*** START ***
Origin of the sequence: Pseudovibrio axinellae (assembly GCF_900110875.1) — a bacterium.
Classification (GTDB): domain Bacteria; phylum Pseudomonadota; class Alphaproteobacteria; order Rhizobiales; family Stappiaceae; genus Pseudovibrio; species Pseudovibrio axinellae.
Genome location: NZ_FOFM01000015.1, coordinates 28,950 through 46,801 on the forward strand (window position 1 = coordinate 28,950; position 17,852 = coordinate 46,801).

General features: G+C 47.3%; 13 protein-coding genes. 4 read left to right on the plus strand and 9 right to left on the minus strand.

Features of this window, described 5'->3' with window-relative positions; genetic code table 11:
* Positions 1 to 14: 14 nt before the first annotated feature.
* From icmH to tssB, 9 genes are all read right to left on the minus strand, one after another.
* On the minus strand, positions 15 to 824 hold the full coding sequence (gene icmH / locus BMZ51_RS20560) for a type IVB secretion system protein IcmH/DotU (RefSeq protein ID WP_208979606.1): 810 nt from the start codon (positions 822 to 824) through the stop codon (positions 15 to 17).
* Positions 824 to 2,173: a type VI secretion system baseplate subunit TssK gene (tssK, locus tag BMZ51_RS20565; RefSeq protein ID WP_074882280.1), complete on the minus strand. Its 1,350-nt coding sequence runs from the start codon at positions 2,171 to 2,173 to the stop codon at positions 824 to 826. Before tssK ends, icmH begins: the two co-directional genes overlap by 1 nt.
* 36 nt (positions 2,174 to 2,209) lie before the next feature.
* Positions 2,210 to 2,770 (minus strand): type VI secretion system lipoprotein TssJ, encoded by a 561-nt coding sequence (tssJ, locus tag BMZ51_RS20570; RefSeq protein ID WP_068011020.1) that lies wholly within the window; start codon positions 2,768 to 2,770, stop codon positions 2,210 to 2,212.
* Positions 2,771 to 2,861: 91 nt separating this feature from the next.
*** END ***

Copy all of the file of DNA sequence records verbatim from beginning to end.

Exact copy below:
Origin of the sequence: Pseudovibrio axinellae (assembly GCF_900110875.1) — a bacterium.
Classification (GTDB): domain Bacteria; phylum Pseudomonadota; class Alphaproteobacteria; order Rhizobiales; family Stappiaceae; genus Pseudovibrio; species Pseudovibrio axinellae.
Genome location: NZ_FOFM01000015.1, coordinates 28,950 through 46,801 on the forward strand (window position 1 = coordinate 28,950; position 17,852 = coordinate 46,801).

General features: G+C 47.3%; 13 protein-coding genes. 4 read left to right on the plus strand and 9 right to left on the minus strand.

Features of this window, described 5'->3' with window-relative positions; genetic code table 11:
* Positions 1 to 14: 14 nt before the first annotated feature.
* From icmH to tssB, 9 genes are all read right to left on the minus strand, one after another.
* On the minus strand, positions 15 to 824 hold the full coding sequence (gene icmH / locus BMZ51_RS20560) for a type IVB secretion system protein IcmH/DotU (RefSeq protein ID WP_208979606.1): 810 nt from the start codon (positions 822 to 824) through the stop codon (positions 15 to 17).
* Positions 824 to 2,173: a type VI secretion system baseplate subunit TssK gene (tssK, locus tag BMZ51_RS20565; RefSeq protein ID WP_074882280.1), complete on the minus strand. Its 1,350-nt coding sequence runs from the start codon at positions 2,171 to 2,173 to the stop codon at positions 824 to 826. Before tssK ends, icmH begins: the two co-directional genes overlap by 1 nt.
* 36 nt (positions 2,174 to 2,209) lie before the next feature.
* Positions 2,210 to 2,770 (minus strand): type VI secretion system lipoprotein TssJ, encoded by a 561-nt coding sequence (tssJ, locus tag BMZ51_RS20570; RefSeq protein ID WP_068011020.1) that lies wholly within the window; start codon positions 2,768 to 2,770, stop codon positions 2,210 to 2,212.
* Positions 2,771 to 2,861: 91 nt separating this feature from the next.